This article needs additional citations for verification. (January 2018) (Learn how and when to remove this template message)
Lake bed when dry
|Location||Sturt National Park, Far West New South Wales|
|Type||Ephemeral saline or brackish lake|
|Primary inflows||Frome Creek|
|Catchment area||Lake Eyre Basin|
|Max. length||5 km (3.1 mi)|
|Max. width||2 km (1.2 mi)|
|Surface area||800 ha (2,000 acres)|
|Surface elevation||125 m (410 ft)|
|Designated||17 March 1996|
Lake Pinaroo lies in Sturt National Park in the Far West region of New South Wales, Australia. On 17 March 1996 the lake was recognised as a wetland of international importance by designation (RS799) under the Ramsar Convention.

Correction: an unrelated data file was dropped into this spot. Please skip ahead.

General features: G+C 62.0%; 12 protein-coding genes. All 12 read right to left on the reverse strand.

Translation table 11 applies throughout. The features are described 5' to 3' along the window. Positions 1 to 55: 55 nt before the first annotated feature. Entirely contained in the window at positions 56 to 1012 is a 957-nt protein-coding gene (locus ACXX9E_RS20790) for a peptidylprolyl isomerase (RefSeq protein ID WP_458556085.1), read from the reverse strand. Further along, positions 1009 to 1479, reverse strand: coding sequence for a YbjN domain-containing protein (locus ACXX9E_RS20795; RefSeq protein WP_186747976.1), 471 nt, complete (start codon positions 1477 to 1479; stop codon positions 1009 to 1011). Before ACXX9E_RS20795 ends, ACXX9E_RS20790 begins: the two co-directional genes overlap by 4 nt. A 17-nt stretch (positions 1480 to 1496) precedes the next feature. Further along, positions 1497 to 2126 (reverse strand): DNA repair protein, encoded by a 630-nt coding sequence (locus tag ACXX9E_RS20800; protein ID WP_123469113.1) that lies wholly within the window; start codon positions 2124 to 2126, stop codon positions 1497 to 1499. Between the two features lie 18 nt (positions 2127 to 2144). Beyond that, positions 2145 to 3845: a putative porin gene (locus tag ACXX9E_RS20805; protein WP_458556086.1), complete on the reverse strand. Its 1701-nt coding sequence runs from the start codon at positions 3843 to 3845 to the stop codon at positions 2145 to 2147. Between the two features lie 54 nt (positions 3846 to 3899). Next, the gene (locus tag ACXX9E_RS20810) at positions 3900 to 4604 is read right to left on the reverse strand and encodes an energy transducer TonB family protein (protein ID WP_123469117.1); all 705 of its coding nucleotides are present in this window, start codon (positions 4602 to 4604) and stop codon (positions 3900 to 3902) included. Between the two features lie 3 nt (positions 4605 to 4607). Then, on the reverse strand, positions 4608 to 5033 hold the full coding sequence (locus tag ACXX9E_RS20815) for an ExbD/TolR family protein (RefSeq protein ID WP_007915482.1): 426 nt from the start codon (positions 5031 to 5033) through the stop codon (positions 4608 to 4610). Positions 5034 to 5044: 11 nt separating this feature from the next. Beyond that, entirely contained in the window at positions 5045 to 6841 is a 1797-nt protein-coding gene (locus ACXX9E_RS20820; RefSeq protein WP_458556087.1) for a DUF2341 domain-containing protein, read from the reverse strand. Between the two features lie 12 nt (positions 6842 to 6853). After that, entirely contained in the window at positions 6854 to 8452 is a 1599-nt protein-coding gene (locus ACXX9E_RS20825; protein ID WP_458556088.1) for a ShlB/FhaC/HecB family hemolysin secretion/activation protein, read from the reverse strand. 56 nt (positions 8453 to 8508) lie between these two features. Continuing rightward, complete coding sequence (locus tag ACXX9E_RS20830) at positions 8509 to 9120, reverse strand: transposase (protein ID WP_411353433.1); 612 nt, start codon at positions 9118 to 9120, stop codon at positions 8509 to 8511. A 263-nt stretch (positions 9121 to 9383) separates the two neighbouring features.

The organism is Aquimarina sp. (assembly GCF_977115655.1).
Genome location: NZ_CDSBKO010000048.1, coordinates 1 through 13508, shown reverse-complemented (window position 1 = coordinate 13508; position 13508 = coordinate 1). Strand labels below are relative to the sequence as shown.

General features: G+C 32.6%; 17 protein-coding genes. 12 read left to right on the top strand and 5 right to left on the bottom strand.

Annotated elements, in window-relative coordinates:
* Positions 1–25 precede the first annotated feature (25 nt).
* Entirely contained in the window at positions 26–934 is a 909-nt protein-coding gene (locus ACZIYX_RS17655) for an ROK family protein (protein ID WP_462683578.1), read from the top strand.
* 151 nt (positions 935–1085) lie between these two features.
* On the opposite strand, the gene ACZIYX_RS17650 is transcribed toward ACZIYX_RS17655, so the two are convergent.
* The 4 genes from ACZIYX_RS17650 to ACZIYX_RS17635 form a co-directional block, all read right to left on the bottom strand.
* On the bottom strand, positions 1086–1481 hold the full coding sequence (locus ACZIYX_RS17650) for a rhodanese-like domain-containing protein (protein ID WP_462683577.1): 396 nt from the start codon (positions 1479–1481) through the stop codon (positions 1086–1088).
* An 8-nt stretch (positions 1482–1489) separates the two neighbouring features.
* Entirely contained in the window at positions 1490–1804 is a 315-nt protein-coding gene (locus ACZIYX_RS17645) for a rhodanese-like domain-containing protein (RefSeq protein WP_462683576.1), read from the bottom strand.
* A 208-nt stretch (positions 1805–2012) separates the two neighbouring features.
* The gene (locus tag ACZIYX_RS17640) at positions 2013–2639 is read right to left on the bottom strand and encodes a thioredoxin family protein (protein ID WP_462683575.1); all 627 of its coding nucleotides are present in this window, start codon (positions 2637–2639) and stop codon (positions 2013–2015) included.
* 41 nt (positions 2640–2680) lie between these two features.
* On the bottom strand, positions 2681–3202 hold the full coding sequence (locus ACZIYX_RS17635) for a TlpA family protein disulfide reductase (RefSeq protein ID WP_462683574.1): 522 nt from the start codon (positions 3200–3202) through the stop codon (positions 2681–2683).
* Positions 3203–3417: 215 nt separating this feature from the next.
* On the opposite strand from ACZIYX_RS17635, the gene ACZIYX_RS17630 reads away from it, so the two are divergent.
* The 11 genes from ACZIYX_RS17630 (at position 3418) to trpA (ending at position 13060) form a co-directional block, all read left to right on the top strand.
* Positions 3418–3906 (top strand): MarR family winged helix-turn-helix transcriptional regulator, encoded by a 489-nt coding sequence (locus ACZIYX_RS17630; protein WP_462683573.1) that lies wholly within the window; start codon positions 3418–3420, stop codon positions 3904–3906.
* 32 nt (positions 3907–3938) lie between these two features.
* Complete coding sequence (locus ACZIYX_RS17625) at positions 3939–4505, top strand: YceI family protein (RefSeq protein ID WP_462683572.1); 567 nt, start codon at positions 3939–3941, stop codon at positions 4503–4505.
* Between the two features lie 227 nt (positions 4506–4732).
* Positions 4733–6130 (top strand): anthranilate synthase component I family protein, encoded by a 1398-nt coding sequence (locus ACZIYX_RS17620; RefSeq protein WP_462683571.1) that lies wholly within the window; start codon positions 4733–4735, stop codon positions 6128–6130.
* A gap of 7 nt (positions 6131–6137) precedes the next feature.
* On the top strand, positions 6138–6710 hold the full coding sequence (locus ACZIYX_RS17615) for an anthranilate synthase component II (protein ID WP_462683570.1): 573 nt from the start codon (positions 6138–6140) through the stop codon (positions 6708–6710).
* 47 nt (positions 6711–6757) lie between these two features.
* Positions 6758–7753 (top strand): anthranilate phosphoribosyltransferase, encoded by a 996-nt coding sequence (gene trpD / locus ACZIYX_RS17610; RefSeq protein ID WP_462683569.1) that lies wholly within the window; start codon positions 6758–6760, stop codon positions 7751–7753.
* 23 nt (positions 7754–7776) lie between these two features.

Pinaroo is an ephemeral lake in the arid north-western corner of New South Wales (NSW) near Cameron Corner. It forms the largest terminal basin within the NSW part of the Simpson–Strzelecki Dunefields bioregion. It is subject to erratic flood events interspersed with extended dry periods; once full, it may take up to six years to dry out.
Flora and fauna
Because it holds water for much longer periods than other wetlands in the desert region, it is regionally important as a breeding site and drought refuge for many kinds of animals, especially waterbirds that have bred on, for example, interdune swamps that only retain water for a few months. Waterbirds for which the site is important when inundated include freckled and blue-billed ducks. It is also used as a staging site by migratory waders such as black-tailed godwits, common greenshanks, marsh sandpipers and red-necked stints. It provides opportunities to see large flocks of desert birds such as budgerigars. Other animals recorded at the site are the eastern long-eared bat and interior blind snake.
|This New South Wales protected areas related article is a stub. You can help Wikipedia by expanding it.|